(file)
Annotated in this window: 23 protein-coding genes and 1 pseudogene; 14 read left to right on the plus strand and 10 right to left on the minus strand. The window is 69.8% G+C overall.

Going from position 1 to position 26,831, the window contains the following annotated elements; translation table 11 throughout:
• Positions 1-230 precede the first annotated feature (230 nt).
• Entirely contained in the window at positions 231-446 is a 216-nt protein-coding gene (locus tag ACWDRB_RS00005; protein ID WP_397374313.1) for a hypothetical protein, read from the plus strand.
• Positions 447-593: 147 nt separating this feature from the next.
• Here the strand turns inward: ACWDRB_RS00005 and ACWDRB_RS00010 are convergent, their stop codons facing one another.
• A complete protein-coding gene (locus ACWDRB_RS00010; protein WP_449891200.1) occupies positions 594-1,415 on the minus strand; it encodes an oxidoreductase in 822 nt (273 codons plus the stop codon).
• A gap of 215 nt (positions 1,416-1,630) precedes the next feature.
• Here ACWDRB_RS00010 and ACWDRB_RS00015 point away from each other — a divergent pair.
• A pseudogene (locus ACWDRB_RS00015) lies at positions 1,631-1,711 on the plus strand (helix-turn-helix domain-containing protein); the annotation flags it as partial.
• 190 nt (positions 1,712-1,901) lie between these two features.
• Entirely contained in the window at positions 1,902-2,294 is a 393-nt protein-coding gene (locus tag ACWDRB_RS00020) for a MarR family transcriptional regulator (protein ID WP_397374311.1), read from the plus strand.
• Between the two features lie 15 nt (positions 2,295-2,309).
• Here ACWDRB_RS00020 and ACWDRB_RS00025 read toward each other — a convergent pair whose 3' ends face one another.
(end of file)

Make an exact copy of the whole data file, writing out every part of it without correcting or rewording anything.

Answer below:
Annotated in this window: 23 protein-coding genes and 1 pseudogene; 14 read left to right on the plus strand and 10 right to left on the minus strand. The window is 69.8% G+C overall.

Going from position 1 to position 26,831, the window contains the following annotated elements; translation table 11 throughout:
• Positions 1-230 precede the first annotated feature (230 nt).
• Entirely contained in the window at positions 231-446 is a 216-nt protein-coding gene (locus tag ACWDRB_RS00005; protein ID WP_397374313.1) for a hypothetical protein, read from the plus strand.
• Positions 447-593: 147 nt separating this feature from the next.
• Here the strand turns inward: ACWDRB_RS00005 and ACWDRB_RS00010 are convergent, their stop codons facing one another.
• A complete protein-coding gene (locus ACWDRB_RS00010; protein WP_449891200.1) occupies positions 594-1,415 on the minus strand; it encodes an oxidoreductase in 822 nt (273 codons plus the stop codon).
• A gap of 215 nt (positions 1,416-1,630) precedes the next feature.
• Here ACWDRB_RS00010 and ACWDRB_RS00015 point away from each other — a divergent pair.
• A pseudogene (locus ACWDRB_RS00015) lies at positions 1,631-1,711 on the plus strand (helix-turn-helix domain-containing protein); the annotation flags it as partial.
• 190 nt (positions 1,712-1,901) lie between these two features.
• Entirely contained in the window at positions 1,902-2,294 is a 393-nt protein-coding gene (locus tag ACWDRB_RS00020) for a MarR family transcriptional regulator (protein ID WP_397374311.1), read from the plus strand.
• Between the two features lie 15 nt (positions 2,295-2,309).
• Here ACWDRB_RS00020 and ACWDRB_RS00025 read toward each other — a convergent pair whose 3' ends face one another.